The good old days of late summer 2009.
It was a great time to buy a new car. Monthly new car sales in North America had plummeted to under 10 million units. Access to financing seemed to be near impossible for a lot of consumers. Brands were orphaned. Leasing collapsed. Banks were picky. The future was uncertain and… raw materials were cheap.
It was a good time to buy new at a deep, deep discount. Has that time passed?
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- Carsofchaos The bike lanes aren't even close to carrying "more than the car lanes replaced". You clearly don't drive in Midtown Manhattan on a daily like I do.
- Carsofchaos The problem with congestion, dear friends, is not the cars per se. I drive into the city daily and the problem is this:Your average street in the area used to be 4 lanes. Now it is a bus lane, a bike lane (now you're down to two lanes), then you have delivery trucks double parking, along with the Uber and Lyft drivers also double parking. So your 4 lane avenue is now a 1.5 lane avenue. Do you now see the problem? Congestion pricing will fix none of these things....what it WILL do is fund persion plans.
- FreedMike Many F150s I encounter are autonomously driven...and by that I mean they're driving themselves because the dips**ts at the wheel are paying attention to everything else but the road.
- Tassos A "small car", TIM????????????This is the GLE. Have you even ever SEEN the huge thing at a dealer's??? NOT even the GLC,and Merc has TWO classes even SMALLER than the C (The A and the B, you guessed it? You must be a GENIUS!).THe E is a "MIDSIZED" crossover, NOT A SMALL ONE BY ANY STRETCH OF THE IMAGINATION, oh CLUELESS one.I AM SICK AND TIRED OF THE NONSENSE you post here every god damned day.And I BET you will never even CORRECT your NONSENSE, much less APOLOGIZE for your cluelessness and unprofessionalism.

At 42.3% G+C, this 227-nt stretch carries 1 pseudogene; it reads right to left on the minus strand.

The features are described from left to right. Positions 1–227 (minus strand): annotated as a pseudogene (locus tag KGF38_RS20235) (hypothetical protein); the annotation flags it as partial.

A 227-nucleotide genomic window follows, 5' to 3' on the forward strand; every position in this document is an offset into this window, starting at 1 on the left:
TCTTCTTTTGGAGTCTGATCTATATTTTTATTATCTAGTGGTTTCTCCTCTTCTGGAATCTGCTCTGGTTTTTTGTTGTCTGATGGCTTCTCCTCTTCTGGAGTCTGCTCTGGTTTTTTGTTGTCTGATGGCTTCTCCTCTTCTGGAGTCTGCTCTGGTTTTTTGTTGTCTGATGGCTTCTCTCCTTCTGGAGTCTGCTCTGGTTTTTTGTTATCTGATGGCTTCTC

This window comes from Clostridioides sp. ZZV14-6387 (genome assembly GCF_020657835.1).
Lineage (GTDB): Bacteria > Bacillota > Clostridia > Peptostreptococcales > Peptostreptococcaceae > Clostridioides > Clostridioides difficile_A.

- Stuki Moi "How do you take a small crossover and make it better?Slap the AMG badge on it and give it the AMG treatment."No, you don't.In fact, that is specifically what you do NOT do.Huge, frail wheels, and postage stamp sidewalls, do nothing but make overly tall cuvs tramline and judder. And render them even less useful across the few surfaces where they could conceivably have an advantage over more properly dimensioned cars. And: Small cuvs have pitiful enough fuel range as it is, even with more sensible engines.Instead, to make a small CUV better, you 1)make it a lower slung wagon. And only then give it the AMG treatment. AMG'ing, makes sense for the E class. And these days with larger cars, even the C class. For the S class, it never made sense, aside from the sheer aural visceralness of the last NA V8. The E-class is the center of AMG. Even the C-class, rarely touches the M3.Or 2) You give it the Raptor/Baja treatment. Massive, hypersophisticated suspension travel allowing landing meaningful jumps. As well as driving up and down wide enough stairs if desired. That's a kind of driving for which a taller stance, and IFS/IRS, makes sense.Attempting to turn a CUV into some sort of a laptime wonder, makes about as much sense as putting an America's Cup rig atop a ten deck cruiseship.